Smith Brothers’ Carriage Shop

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Originally the Smith Brothers' Carriage Shop

Originally the Smith Brothers’ Carriage Shop

Most noted as the Smith Brothers Carriage Shop, this structure of simple Italianate style is unique and rare, being of only one story. The original building, burned in a fire in 1846, was constructed by James Bishop in 1835 as a wagon or carriage factory powered by a 13’ overshot water wheel of a brook draining from Fairy Glen and crossing State Street. This brook is now flows unnoticed through a culvert under the road.

JBoardmanSmith

J. Boardman Smith

Before 1835 there had been a grist mill on the site; by April 24, 1837 Benjamin Tuttle had a wagon factory standing on the east side of State Street. The current building was constructed in 1846 by John F. Bronson possibly as a match factory which was lost to fire within a year.  A map of 1855 shows several match factories in the area.  A map of 1852 shows the Bronson Spoon on the general site, but it is not know if this was housed in the brick structure. In 1856, the property was conveyed to George W. Smith, and housed the Smith Brother’ Carriage Shop. The Smith brothers, George W. and Jude B. (J.Boardman), used the Quinnipiac River for steam power. While there is speculation that this building was once part of the Underground Railroad, due to a plaque found in the building engraved “Runaway Hole”, there is little evidence to support that claim. The term ‘runaway hole’ may refer to a method constructed to encourage drainage. By 1880, the carriage shop was not prospering and by 1900 had ceased to operate. Sometime around then the property was conveyed to Angelo Ghiselli and became a restaurant, then turned into apartments which, by the 1930’s, served as housing for brick workers.  The house is also rumored to have been the scene of a ‘scandalous murder’ during the 1930s. (from notes by Lucille Wiedmann and Lucy Brusic)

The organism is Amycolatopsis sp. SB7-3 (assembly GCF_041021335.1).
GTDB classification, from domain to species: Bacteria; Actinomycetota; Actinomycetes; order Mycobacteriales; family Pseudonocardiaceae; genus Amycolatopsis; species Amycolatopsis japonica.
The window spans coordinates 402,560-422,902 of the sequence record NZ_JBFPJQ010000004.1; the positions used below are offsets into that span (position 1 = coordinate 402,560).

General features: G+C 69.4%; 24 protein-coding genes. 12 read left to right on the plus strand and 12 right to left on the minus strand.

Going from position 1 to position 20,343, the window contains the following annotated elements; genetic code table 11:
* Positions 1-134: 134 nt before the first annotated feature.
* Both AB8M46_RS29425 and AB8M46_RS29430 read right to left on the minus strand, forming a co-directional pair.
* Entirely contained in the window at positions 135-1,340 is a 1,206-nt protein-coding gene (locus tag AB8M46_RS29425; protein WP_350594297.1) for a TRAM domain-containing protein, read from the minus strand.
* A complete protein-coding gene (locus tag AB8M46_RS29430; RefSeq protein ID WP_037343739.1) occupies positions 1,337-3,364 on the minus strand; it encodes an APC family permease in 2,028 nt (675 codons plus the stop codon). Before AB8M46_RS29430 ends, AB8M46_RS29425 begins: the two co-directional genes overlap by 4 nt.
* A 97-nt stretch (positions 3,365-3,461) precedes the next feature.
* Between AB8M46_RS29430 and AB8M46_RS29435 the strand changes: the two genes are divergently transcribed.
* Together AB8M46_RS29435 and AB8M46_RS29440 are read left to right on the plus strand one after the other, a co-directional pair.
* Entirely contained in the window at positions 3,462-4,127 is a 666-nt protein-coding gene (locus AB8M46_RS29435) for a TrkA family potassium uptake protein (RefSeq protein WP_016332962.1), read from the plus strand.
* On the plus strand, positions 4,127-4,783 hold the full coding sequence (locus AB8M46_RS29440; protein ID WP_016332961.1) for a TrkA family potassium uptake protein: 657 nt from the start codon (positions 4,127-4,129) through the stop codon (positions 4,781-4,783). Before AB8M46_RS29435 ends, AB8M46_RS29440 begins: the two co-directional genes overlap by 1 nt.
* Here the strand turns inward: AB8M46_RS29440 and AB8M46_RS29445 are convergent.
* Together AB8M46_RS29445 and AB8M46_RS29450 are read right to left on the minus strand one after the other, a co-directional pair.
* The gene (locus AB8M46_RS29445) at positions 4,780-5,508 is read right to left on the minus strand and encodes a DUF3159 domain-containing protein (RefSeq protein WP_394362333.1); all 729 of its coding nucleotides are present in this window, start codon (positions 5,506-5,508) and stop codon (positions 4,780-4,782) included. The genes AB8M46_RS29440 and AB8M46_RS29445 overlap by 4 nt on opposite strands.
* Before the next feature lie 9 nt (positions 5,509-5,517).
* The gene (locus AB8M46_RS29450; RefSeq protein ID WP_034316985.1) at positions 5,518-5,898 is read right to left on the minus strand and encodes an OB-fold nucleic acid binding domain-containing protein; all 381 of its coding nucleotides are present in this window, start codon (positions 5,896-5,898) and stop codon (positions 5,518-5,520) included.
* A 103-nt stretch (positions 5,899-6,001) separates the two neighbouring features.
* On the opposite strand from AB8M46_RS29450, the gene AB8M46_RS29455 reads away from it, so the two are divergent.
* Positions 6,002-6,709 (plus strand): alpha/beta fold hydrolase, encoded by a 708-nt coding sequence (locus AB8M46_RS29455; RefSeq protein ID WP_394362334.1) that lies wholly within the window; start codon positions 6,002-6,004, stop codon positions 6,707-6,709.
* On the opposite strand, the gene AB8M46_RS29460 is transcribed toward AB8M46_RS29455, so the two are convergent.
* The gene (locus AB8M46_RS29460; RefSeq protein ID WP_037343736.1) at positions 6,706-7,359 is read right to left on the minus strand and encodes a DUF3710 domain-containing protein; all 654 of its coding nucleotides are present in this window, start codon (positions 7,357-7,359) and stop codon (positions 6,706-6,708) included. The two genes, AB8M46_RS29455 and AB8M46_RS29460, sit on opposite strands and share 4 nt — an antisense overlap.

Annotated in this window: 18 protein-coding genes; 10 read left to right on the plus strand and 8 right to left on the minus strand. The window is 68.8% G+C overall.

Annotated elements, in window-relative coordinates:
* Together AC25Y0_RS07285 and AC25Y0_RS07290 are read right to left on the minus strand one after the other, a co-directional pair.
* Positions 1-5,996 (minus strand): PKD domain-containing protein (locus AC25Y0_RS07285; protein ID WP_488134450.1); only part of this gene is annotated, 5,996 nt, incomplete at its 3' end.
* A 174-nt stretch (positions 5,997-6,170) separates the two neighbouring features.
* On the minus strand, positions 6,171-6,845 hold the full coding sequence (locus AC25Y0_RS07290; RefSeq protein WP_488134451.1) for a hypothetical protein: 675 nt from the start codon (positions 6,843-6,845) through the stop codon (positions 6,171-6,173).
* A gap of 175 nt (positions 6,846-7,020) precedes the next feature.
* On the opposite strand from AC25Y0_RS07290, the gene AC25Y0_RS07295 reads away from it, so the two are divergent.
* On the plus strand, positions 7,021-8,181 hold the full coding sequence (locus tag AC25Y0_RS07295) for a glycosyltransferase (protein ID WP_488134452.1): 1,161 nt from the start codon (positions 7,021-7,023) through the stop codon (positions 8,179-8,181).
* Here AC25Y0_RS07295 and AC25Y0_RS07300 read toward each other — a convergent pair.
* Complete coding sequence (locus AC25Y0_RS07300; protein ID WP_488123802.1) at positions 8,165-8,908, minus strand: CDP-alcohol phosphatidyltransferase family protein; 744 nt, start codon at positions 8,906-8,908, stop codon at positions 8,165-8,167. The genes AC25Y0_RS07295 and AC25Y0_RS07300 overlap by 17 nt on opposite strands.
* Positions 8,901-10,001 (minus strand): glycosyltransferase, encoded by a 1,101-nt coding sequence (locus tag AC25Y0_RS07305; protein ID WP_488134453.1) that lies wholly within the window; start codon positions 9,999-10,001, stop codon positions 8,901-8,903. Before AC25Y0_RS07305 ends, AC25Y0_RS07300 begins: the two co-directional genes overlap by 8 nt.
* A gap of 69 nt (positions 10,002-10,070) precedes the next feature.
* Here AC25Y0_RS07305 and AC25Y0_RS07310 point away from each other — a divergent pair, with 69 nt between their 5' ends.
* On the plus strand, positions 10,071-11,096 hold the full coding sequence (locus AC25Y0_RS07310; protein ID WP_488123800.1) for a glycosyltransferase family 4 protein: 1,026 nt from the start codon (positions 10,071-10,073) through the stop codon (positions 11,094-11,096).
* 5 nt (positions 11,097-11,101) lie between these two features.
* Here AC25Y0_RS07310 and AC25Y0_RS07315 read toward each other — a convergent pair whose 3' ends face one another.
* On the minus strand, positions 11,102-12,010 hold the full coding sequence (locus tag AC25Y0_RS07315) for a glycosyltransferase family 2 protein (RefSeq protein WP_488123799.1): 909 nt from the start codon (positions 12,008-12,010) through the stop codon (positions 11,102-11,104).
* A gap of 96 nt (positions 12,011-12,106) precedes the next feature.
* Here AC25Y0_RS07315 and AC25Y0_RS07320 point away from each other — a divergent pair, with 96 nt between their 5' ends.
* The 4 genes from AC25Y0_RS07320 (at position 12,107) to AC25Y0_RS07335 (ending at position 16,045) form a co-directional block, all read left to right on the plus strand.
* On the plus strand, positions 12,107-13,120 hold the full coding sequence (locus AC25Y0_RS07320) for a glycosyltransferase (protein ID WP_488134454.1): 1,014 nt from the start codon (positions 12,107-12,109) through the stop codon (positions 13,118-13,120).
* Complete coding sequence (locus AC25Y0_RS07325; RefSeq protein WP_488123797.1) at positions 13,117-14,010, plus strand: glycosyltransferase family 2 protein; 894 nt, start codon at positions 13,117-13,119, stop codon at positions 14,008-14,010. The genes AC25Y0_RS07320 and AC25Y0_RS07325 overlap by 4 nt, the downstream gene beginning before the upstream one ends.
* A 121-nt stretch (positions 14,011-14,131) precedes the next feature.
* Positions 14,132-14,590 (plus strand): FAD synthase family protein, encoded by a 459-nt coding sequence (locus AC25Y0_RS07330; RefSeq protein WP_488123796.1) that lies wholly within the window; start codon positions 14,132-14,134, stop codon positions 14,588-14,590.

An anonymous note in the files states that ‘it is said that the section of North Haven, from Smith’s Brick shop up to Woodings place was called “Succor City”, families caught and ate so many succors.’ [fish]

[This was possibly The white sucker (Catostomus commersonii) is a freshwater Cypriniform fish inhabiting the upper Midwest and Northeast in North America but is also found as far south as Georgia and New Mexico in the south and west. The fish is commonly known as a “sucker” due to its fleshy papillose lips that suck up organic matter and aufwuchs: the collection of small animals and plants that adhere to open surfaces in aquatic environments,] from the bottom of rivers and streams.

Other common names for the white sucker include bay fishbrook sucker, common sucker, and mullet. ~Wikipedia]